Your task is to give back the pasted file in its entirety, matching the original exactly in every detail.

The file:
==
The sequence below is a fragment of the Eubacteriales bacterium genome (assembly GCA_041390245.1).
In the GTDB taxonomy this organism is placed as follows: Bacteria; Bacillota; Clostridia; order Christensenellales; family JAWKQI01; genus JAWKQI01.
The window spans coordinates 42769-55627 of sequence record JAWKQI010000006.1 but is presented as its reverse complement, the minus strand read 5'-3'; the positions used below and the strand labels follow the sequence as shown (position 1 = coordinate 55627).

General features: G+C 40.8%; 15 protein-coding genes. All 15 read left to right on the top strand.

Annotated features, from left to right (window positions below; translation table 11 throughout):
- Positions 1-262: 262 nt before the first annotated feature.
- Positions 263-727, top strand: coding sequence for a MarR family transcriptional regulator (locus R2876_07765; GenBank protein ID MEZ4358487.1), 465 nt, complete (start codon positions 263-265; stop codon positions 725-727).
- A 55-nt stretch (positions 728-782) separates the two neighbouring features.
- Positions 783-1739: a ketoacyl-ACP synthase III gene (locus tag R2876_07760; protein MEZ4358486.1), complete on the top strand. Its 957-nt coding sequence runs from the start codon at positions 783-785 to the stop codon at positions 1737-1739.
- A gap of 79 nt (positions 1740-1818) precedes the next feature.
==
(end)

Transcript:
The sequence below is a fragment of the Eubacteriales bacterium genome (assembly GCA_041390245.1).
In the GTDB taxonomy this organism is placed as follows: Bacteria; Bacillota; Clostridia; order Christensenellales; family JAWKQI01; genus JAWKQI01.
The window spans coordinates 42769-55627 of sequence record JAWKQI010000006.1 but is presented as its reverse complement, the minus strand read 5'-3'; the positions used below and the strand labels follow the sequence as shown (position 1 = coordinate 55627).

General features: G+C 40.8%; 15 protein-coding genes. All 15 read left to right on the top strand.

Annotated features, from left to right (window positions below; translation table 11 throughout):
- Positions 1-262: 262 nt before the first annotated feature.
- Positions 263-727, top strand: coding sequence for a MarR family transcriptional regulator (locus R2876_07765; GenBank protein ID MEZ4358487.1), 465 nt, complete (start codon positions 263-265; stop codon positions 725-727).
- A 55-nt stretch (positions 728-782) separates the two neighbouring features.
- Positions 783-1739: a ketoacyl-ACP synthase III gene (locus tag R2876_07760; protein MEZ4358486.1), complete on the top strand. Its 957-nt coding sequence runs from the start codon at positions 783-785 to the stop codon at positions 1737-1739.
- A gap of 79 nt (positions 1740-1818) precedes the next feature.